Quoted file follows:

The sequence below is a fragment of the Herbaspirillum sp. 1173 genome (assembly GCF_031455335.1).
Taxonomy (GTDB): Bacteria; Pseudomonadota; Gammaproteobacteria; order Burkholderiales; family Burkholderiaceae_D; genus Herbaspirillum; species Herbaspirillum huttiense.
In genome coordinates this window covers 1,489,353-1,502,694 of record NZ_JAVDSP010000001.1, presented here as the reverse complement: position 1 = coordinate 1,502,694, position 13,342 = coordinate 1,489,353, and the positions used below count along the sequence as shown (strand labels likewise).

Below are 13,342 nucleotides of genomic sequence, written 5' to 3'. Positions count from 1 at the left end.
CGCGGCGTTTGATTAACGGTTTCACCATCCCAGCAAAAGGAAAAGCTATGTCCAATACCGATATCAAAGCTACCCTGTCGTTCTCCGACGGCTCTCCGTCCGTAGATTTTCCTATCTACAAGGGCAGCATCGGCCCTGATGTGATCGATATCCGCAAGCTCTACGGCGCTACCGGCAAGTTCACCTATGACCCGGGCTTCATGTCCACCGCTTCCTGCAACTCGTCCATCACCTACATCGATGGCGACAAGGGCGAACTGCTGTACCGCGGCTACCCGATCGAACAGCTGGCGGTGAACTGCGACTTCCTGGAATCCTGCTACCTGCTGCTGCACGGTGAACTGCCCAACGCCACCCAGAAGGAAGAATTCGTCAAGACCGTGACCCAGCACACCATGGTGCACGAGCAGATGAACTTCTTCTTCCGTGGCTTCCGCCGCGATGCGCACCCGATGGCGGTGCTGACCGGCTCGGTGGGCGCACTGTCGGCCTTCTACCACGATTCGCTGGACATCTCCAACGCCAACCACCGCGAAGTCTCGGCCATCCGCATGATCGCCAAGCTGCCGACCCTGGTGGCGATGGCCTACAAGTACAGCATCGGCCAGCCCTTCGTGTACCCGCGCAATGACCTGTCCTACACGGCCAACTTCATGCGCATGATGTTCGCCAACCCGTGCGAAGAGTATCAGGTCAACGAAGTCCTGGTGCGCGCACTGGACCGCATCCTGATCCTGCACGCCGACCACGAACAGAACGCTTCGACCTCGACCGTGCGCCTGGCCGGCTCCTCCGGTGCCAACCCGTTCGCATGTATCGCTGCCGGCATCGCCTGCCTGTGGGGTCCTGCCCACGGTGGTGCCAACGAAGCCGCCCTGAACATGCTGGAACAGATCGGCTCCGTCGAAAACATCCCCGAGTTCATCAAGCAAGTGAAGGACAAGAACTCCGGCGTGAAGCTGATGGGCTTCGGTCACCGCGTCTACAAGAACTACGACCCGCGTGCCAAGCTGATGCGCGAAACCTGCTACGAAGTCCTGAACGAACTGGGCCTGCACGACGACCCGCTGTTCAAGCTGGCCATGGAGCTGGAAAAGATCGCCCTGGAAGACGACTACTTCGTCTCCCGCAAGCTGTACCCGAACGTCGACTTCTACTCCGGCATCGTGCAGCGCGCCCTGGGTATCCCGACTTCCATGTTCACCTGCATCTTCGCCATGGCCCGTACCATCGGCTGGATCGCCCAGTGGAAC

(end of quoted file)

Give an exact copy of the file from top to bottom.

The sequence below is a fragment of the Herbaspirillum sp. 1173 genome (assembly GCF_031455335.1).
Taxonomy (GTDB): Bacteria; Pseudomonadota; Gammaproteobacteria; order Burkholderiales; family Burkholderiaceae_D; genus Herbaspirillum; species Herbaspirillum huttiense.
In genome coordinates this window covers 1,489,353-1,502,694 of record NZ_JAVDSP010000001.1, presented here as the reverse complement: position 1 = coordinate 1,502,694, position 13,342 = coordinate 1,489,353, and the positions used below count along the sequence as shown (strand labels likewise).

Below are 13,342 nucleotides of genomic sequence, written 5' to 3'. Positions count from 1 at the left end.
CGCGGCGTTTGATTAACGGTTTCACCATCCCAGCAAAAGGAAAAGCTATGTCCAATACCGATATCAAAGCTACCCTGTCGTTCTCCGACGGCTCTCCGTCCGTAGATTTTCCTATCTACAAGGGCAGCATCGGCCCTGATGTGATCGATATCCGCAAGCTCTACGGCGCTACCGGCAAGTTCACCTATGACCCGGGCTTCATGTCCACCGCTTCCTGCAACTCGTCCATCACCTACATCGATGGCGACAAGGGCGAACTGCTGTACCGCGGCTACCCGATCGAACAGCTGGCGGTGAACTGCGACTTCCTGGAATCCTGCTACCTGCTGCTGCACGGTGAACTGCCCAACGCCACCCAGAAGGAAGAATTCGTCAAGACCGTGACCCAGCACACCATGGTGCACGAGCAGATGAACTTCTTCTTCCGTGGCTTCCGCCGCGATGCGCACCCGATGGCGGTGCTGACCGGCTCGGTGGGCGCACTGTCGGCCTTCTACCACGATTCGCTGGACATCTCCAACGCCAACCACCGCGAAGTCTCGGCCATCCGCATGATCGCCAAGCTGCCGACCCTGGTGGCGATGGCCTACAAGTACAGCATCGGCCAGCCCTTCGTGTACCCGCGCAATGACCTGTCCTACACGGCCAACTTCATGCGCATGATGTTCGCCAACCCGTGCGAAGAGTATCAGGTCAACGAAGTCCTGGTGCGCGCACTGGACCGCATCCTGATCCTGCACGCCGACCACGAACAGAACGCTTCGACCTCGACCGTGCGCCTGGCCGGCTCCTCCGGTGCCAACCCGTTCGCATGTATCGCTGCCGGCATCGCCTGCCTGTGGGGTCCTGCCCACGGTGGTGCCAACGAAGCCGCCCTGAACATGCTGGAACAGATCGGCTCCGTCGAAAACATCCCCGAGTTCATCAAGCAAGTGAAGGACAAGAACTCCGGCGTGAAGCTGATGGGCTTCGGTCACCGCGTCTACAAGAACTACGACCCGCGTGCCAAGCTGATGCGCGAAACCTGCTACGAAGTCCTGAACGAACTGGGCCTGCACGACGACCCGCTGTTCAAGCTGGCCATGGAGCTGGAAAAGATCGCCCTGGAAGACGACTACTTCGTCTCCCGCAAGCTGTACCCGAACGTCGACTTCTACTCCGGCATCGTGCAGCGCGCCCTGGGTATCCCGACTTCCATGTTCACCTGCATCTTCGCCATGGCCCGTACCATCGGCTGGATCGCCCAGTGGAAC